Eclipse is very versatile, and offers many options that are not explored in this guide. Instead, this guide focuses on the bare minimum that is needed to get started.
Prepare your environment
This guide assumes that you have Eclipse installed, and have a copy of the source code available locally. Additionally, a Java Development Kit (version 8) should be installed.
Start by creating a new, empty workspace.
Create a project and import the source code
The Spark source code is using an Apache Maven project structure. As Eclipse recognizes this structure, importing the source code into an Eclipse project is very easy.
The 'import' option (in the 'file' menu) can be used to quickly import the Spark source code into a new Eclipse project.
Using the 'import' option, select the option that allows you to import an existing Maven project into your Eclipse project. Then, select the directory in which the Spark source code is stored.
Eclipse will automatically recognize and process the Maven structure of Spark, as soon as it is pointed to the correct directory. It will immediately display the hierarchy of modules as a result.
Once the import wizard has been closed, the Eclipse workspace will show all modules that are part of Spark. That's all to it! You're ready to start working on the code now!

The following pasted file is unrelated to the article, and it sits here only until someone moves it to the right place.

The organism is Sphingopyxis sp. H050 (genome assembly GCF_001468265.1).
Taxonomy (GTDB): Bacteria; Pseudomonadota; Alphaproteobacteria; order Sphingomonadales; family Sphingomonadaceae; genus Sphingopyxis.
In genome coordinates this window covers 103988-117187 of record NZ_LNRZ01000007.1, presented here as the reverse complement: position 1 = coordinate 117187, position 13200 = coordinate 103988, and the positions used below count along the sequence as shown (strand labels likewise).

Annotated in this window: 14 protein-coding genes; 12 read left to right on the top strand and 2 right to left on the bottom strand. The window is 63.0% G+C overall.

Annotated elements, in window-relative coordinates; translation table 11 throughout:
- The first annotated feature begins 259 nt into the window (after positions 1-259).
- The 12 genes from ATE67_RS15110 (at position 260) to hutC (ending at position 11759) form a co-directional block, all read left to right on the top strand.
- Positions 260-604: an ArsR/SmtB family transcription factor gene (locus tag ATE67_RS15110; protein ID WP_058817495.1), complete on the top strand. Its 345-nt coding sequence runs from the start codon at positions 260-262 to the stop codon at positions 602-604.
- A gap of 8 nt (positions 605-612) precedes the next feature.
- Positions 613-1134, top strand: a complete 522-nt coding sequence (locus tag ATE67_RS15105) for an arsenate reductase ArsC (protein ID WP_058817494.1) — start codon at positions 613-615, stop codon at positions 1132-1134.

Run Spark from Eclipse
When developing, it is often useful to run the code straight from your IDE. The following will explain how you can start a Spark instance from the code that is in the Eclipse workspace.
The 'spark-core' module contains a class named
Startup (in the
package) that can be used to start Spark. Find the class in the Eclipse Package Explorer, and open its context
menu (right-click on the file). In that menu, use the 'Run as Java Application' option. Eclipse wil start
to build Spark from the source code, after which Spark itself is started. If everything goes well, you will
see the Spark login screen within a matter of seconds!